Women’s 200 Backstroke
Japan wrapped up a sweep of 200 backstrokes with Aya Terakawa winning the women’s race in 2:07.73, another Championship Record. That’s the best time of her career in the event and moves her to 2nd on Japan’s all-time list. It still feels quite unusual that she chose not to swim this event at the Japanese Olympic Trials, when she looks to be a serious medal contender in the event. It’s still very possible that she’ll be offered the chance to swim this race in London by her federation anyway.
She again blew-away Russia’s world leader Anastasia Zueva in this race; Zueva took 2nd in 2:09.27. Though Zueva had a great taper at Russian Nationals, the rest of this season she’s been slower than she was at the same time last year (including both in the 100 and 200 backstrokes at this meet).
Men’s 200 Breaststroke
A third Championship Record in a row went down in the men’s 200 breast, with Germany’s Marco Koch and Japan’s Ryo Tateishi both cleared the old standard, but it was Koch, on a great third 50, who won in 2:08.74. Tateishi finished 2nd in 2:08.85.
For Koch, that’s his best time of 2012 and jumps him to 4th in the world this year. It’s not clear what Koch is doing differently the last year, but in 2011 he wasn’t faster than a 2:12-high. Now, he’s been under 2:10 at three different meets in 5 weeks. He’s on a whole different level than he was last season, but this is a similar pattern to what he did in 2009 in polyurethane. That year, he peaked pre-Worlds.
Italy’s Flavio Bizzarri was 3rd in 2:12.76.
Women’s 200 breaststroke
Denmark’s Rikke Moller Pedersen won the women’s 200 breaststroke in 2:24.35; that’s her best time of the season, moving her to 8th in the world in 2012 and is faster than she was at Worlds last year. In Shanghai, she had two great rounds, but fell-apart in the finals. She was the fastest in both prelims and finals of this race, which hopefully will give her some confidence to correct that (even though it was only a two-round event, as compared to the three she’ll have to swim at the Olympics). Either way, it’s going to likely take a lot faster then the 2:24.8 that scored a bronze at Worlds last year – and Pedersen is in position to be there.
Japan’s Kanako Watanbe took 2nd in 2:25.54. Watanabe closed the race much better than she did in prelims to keep the battle close.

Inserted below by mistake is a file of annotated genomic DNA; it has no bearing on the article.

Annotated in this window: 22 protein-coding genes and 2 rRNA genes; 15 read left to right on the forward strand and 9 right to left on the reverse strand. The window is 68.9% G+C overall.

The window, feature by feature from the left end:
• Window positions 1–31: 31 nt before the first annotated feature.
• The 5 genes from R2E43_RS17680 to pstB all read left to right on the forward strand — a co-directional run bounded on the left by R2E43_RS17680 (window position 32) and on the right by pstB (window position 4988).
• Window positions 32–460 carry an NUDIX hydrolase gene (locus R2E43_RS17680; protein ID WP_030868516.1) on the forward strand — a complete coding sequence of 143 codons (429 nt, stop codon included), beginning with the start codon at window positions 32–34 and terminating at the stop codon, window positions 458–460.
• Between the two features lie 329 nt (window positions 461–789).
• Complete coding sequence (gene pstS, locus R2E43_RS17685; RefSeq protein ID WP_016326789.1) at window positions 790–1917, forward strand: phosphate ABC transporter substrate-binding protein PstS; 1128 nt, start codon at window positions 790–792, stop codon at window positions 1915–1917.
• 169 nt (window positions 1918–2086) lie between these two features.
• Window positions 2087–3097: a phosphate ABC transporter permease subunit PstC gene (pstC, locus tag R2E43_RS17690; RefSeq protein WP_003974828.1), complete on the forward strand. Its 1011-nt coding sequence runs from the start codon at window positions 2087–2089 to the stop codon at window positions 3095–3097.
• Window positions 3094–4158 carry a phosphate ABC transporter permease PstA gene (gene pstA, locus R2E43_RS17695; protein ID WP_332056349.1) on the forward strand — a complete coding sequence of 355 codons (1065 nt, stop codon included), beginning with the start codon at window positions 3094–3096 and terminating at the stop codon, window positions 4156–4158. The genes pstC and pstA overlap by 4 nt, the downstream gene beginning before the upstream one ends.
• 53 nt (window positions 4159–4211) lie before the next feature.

Men’s 200 IM
Thiago Pereira bounced back bigtime from his 400 IM with a 1:57.94 Meet Record in this 200. Even with this group’s heavy training that has shown up throughout this meet, this time is within eight-tenths of his swim from Maria Lenk, his spring “rest” meet. He also had a way better freestyle leg than earlier in this meet, showing more flashes of the “new” Pereira. He was just as fast (28.6) on the final freestyle length as was runner-up Kosuke Hagino of Japan, and Hagino is a good finisher in the event.
The young Japanese swimmer touched in 1:59.11, with South Africa’s Chad le Clos finishing 3rd in 2:00.03.
Men’s 1500 Free
Italy’s young 17-year old Grigorio Paltrinieri backed up his earth-shattering win in this race at the European Championships with another strong performance of 14:58.33 in Rome – that makes him the first swimmer in the world this year to break 15 minutes twice in 2012.
Another young Italian, Gabriele Detti (also born in 1994) was 2nd in 15:02.45. That’s his best time by 14 seconds. Now, with Samuel Pizzetti (3rd in this race in 15:16) already named to the Italian Olympic Team in this event, and Paltrinieri seeming to be a lock with his 14:48, Pizzetti and his 15:02 and Rocco Potenza and his 15:00 from last year’s World University Games could both be left off of the Olympic Team.
Women’s 200 IM
In the lone race of the meet without any real excitement, Japan’s Izumi Kato won the women’s 200 IM in 2:13.64.